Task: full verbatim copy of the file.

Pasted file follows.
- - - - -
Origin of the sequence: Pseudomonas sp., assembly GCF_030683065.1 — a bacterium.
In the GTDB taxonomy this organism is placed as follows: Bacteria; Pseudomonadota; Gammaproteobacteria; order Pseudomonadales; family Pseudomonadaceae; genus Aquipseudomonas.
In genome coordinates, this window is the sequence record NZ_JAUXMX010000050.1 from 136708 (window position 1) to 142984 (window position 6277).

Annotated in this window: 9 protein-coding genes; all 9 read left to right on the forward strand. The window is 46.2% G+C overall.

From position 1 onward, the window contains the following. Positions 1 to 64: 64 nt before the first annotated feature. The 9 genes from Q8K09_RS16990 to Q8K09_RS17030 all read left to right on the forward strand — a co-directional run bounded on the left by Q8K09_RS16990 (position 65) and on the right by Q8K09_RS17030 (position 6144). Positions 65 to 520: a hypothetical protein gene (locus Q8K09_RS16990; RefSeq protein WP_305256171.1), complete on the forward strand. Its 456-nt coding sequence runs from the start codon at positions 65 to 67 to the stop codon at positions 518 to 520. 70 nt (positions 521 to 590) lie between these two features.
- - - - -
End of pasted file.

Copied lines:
Origin of the sequence: Pseudomonas sp., assembly GCF_030683065.1 — a bacterium.
In the GTDB taxonomy this organism is placed as follows: Bacteria; Pseudomonadota; Gammaproteobacteria; order Pseudomonadales; family Pseudomonadaceae; genus Aquipseudomonas.
In genome coordinates, this window is the sequence record NZ_JAUXMX010000050.1 from 136708 (window position 1) to 142984 (window position 6277).

Annotated in this window: 9 protein-coding genes; all 9 read left to right on the forward strand. The window is 46.2% G+C overall.

From position 1 onward, the window contains the following. Positions 1 to 64: 64 nt before the first annotated feature. The 9 genes from Q8K09_RS16990 to Q8K09_RS17030 all read left to right on the forward strand — a co-directional run bounded on the left by Q8K09_RS16990 (position 65) and on the right by Q8K09_RS17030 (position 6144). Positions 65 to 520: a hypothetical protein gene (locus Q8K09_RS16990; RefSeq protein WP_305256171.1), complete on the forward strand. Its 456-nt coding sequence runs from the start codon at positions 65 to 67 to the stop codon at positions 518 to 520. 70 nt (positions 521 to 590) lie between these two features.